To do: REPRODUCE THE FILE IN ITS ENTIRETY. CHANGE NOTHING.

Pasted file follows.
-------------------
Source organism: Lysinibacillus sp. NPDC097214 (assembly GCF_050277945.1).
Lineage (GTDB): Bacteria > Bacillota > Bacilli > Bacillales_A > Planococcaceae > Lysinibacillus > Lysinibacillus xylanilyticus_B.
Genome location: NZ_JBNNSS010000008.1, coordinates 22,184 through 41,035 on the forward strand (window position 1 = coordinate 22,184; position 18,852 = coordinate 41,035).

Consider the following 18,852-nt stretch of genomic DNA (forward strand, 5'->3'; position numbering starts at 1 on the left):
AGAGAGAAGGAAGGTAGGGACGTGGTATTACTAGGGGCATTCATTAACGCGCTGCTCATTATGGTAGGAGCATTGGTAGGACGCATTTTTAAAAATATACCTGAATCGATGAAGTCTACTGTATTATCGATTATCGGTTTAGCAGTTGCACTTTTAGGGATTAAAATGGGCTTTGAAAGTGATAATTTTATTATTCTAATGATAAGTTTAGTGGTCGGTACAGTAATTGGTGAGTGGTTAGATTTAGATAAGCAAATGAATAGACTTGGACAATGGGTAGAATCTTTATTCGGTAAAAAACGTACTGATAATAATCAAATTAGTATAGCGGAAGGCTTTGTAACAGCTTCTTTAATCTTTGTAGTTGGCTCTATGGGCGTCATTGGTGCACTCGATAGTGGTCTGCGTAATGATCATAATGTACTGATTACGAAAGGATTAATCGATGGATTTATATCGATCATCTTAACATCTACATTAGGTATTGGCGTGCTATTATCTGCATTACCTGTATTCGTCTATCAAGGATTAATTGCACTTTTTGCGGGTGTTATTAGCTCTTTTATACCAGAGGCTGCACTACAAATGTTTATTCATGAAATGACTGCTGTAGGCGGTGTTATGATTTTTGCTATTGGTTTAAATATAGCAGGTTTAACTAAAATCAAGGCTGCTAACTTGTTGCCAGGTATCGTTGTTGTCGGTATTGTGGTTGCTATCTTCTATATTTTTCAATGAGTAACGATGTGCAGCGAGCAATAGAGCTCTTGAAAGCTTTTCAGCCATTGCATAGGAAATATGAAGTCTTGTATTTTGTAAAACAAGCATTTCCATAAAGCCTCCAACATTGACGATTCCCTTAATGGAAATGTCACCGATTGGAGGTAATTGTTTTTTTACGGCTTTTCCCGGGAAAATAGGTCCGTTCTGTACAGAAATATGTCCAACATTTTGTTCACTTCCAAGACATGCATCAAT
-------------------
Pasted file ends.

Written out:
Source organism: Lysinibacillus sp. NPDC097214 (assembly GCF_050277945.1).
Lineage (GTDB): Bacteria > Bacillota > Bacilli > Bacillales_A > Planococcaceae > Lysinibacillus > Lysinibacillus xylanilyticus_B.
Genome location: NZ_JBNNSS010000008.1, coordinates 22,184 through 41,035 on the forward strand (window position 1 = coordinate 22,184; position 18,852 = coordinate 41,035).

Consider the following 18,852-nt stretch of genomic DNA (forward strand, 5'->3'; position numbering starts at 1 on the left):
AGAGAGAAGGAAGGTAGGGACGTGGTATTACTAGGGGCATTCATTAACGCGCTGCTCATTATGGTAGGAGCATTGGTAGGACGCATTTTTAAAAATATACCTGAATCGATGAAGTCTACTGTATTATCGATTATCGGTTTAGCAGTTGCACTTTTAGGGATTAAAATGGGCTTTGAAAGTGATAATTTTATTATTCTAATGATAAGTTTAGTGGTCGGTACAGTAATTGGTGAGTGGTTAGATTTAGATAAGCAAATGAATAGACTTGGACAATGGGTAGAATCTTTATTCGGTAAAAAACGTACTGATAATAATCAAATTAGTATAGCGGAAGGCTTTGTAACAGCTTCTTTAATCTTTGTAGTTGGCTCTATGGGCGTCATTGGTGCACTCGATAGTGGTCTGCGTAATGATCATAATGTACTGATTACGAAAGGATTAATCGATGGATTTATATCGATCATCTTAACATCTACATTAGGTATTGGCGTGCTATTATCTGCATTACCTGTATTCGTCTATCAAGGATTAATTGCACTTTTTGCGGGTGTTATTAGCTCTTTTATACCAGAGGCTGCACTACAAATGTTTATTCATGAAATGACTGCTGTAGGCGGTGTTATGATTTTTGCTATTGGTTTAAATATAGCAGGTTTAACTAAAATCAAGGCTGCTAACTTGTTGCCAGGTATCGTTGTTGTCGGTATTGTGGTTGCTATCTTCTATATTTTTCAATGAGTAACGATGTGCAGCGAGCAATAGAGCTCTTGAAAGCTTTTCAGCCATTGCATAGGAAATATGAAGTCTTGTATTTTGTAAAACAAGCATTTCCATAAAGCCTCCAACATTGACGATTCCCTTAATGGAAATGTCACCGATTGGAGGTAATTGTTTTTTTACGGCTTTTCCCGGGAAAATAGGTCCGTTCTGTACAGAAATATGTCCAACATTTTGTTCACTTCCAAGACATGCATCAAT